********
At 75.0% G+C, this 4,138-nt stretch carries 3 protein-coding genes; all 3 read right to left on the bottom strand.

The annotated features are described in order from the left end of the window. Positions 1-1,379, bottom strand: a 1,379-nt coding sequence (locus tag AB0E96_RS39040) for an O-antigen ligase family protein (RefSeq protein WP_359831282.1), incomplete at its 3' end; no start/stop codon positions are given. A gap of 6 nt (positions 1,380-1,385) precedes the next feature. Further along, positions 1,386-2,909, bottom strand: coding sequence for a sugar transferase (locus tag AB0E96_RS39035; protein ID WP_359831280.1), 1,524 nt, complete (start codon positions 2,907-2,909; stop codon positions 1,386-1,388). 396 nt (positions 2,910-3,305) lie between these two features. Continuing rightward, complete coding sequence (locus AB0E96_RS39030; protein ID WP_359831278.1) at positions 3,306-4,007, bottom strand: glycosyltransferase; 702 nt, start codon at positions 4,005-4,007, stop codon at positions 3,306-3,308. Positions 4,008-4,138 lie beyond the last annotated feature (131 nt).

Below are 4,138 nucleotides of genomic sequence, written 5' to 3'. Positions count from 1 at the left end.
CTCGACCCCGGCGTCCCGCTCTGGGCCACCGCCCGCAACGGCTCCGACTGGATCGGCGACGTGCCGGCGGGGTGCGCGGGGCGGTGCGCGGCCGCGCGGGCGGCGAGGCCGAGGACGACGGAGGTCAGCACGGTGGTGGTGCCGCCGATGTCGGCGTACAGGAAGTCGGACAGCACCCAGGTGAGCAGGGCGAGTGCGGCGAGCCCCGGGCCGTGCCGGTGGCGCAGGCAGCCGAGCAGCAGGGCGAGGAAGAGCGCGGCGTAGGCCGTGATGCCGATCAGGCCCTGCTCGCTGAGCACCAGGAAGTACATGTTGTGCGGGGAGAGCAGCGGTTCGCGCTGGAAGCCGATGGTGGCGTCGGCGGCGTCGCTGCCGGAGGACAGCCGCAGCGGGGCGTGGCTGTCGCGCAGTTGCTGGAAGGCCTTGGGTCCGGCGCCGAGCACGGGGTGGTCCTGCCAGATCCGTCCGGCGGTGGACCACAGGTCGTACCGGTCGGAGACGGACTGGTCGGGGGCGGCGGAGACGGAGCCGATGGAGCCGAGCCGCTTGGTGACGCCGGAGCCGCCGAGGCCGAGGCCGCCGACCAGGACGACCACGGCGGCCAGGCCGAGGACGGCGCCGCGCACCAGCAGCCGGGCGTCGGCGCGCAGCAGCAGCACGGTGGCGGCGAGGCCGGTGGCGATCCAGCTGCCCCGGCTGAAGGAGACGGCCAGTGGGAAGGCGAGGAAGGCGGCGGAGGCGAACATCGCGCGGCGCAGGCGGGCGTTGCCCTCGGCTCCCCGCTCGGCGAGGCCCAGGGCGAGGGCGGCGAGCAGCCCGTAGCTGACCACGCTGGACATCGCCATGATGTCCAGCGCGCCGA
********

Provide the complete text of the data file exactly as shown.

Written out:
At 75.0% G+C, this 4,138-nt stretch carries 3 protein-coding genes; all 3 read right to left on the bottom strand.

The annotated features are described in order from the left end of the window. Positions 1-1,379, bottom strand: a 1,379-nt coding sequence (locus tag AB0E96_RS39040) for an O-antigen ligase family protein (RefSeq protein WP_359831282.1), incomplete at its 3' end; no start/stop codon positions are given. A gap of 6 nt (positions 1,380-1,385) precedes the next feature. Further along, positions 1,386-2,909, bottom strand: coding sequence for a sugar transferase (locus tag AB0E96_RS39035; protein ID WP_359831280.1), 1,524 nt, complete (start codon positions 2,907-2,909; stop codon positions 1,386-1,388). 396 nt (positions 2,910-3,305) lie between these two features. Continuing rightward, complete coding sequence (locus AB0E96_RS39030; protein ID WP_359831278.1) at positions 3,306-4,007, bottom strand: glycosyltransferase; 702 nt, start codon at positions 4,005-4,007, stop codon at positions 3,306-3,308. Positions 4,008-4,138 lie beyond the last annotated feature (131 nt).

Below are 4,138 nucleotides of genomic sequence, written 5' to 3'. Positions count from 1 at the left end.
CTCGACCCCGGCGTCCCGCTCTGGGCCACCGCCCGCAACGGCTCCGACTGGATCGGCGACGTGCCGGCGGGGTGCGCGGGGCGGTGCGCGGCCGCGCGGGCGGCGAGGCCGAGGACGACGGAGGTCAGCACGGTGGTGGTGCCGCCGATGTCGGCGTACAGGAAGTCGGACAGCACCCAGGTGAGCAGGGCGAGTGCGGCGAGCCCCGGGCCGTGCCGGTGGCGCAGGCAGCCGAGCAGCAGGGCGAGGAAGAGCGCGGCGTAGGCCGTGATGCCGATCAGGCCCTGCTCGCTGAGCACCAGGAAGTACATGTTGTGCGGGGAGAGCAGCGGTTCGCGCTGGAAGCCGATGGTGGCGTCGGCGGCGTCGCTGCCGGAGGACAGCCGCAGCGGGGCGTGGCTGTCGCGCAGTTGCTGGAAGGCCTTGGGTCCGGCGCCGAGCACGGGGTGGTCCTGCCAGATCCGTCCGGCGGTGGACCACAGGTCGTACCGGTCGGAGACGGACTGGTCGGGGGCGGCGGAGACGGAGCCGATGGAGCCGAGCCGCTTGGTGACGCCGGAGCCGCCGAGGCCGAGGCCGCCGACCAGGACGACCACGGCGGCCAGGCCGAGGACGGCGCCGCGCACCAGCAGCCGGGCGTCGGCGCGCAGCAGCAGCACGGTGGCGGCGAGGCCGGTGGCGATCCAGCTGCCCCGGCTGAAGGAGACGGCCAGTGGGAAGGCGAGGAAGGCGGCGGAGGCGAACATCGCGCGGCGCAGGCGGGCGTTGCCCTCGGCTCCCCGCTCGGCGAGGCCCAGGGCGAGGGCGGCGAGCAGCCCGTAGCTGACCACGCTGGACATCGCCATGATGTCCAGCGCGCCGA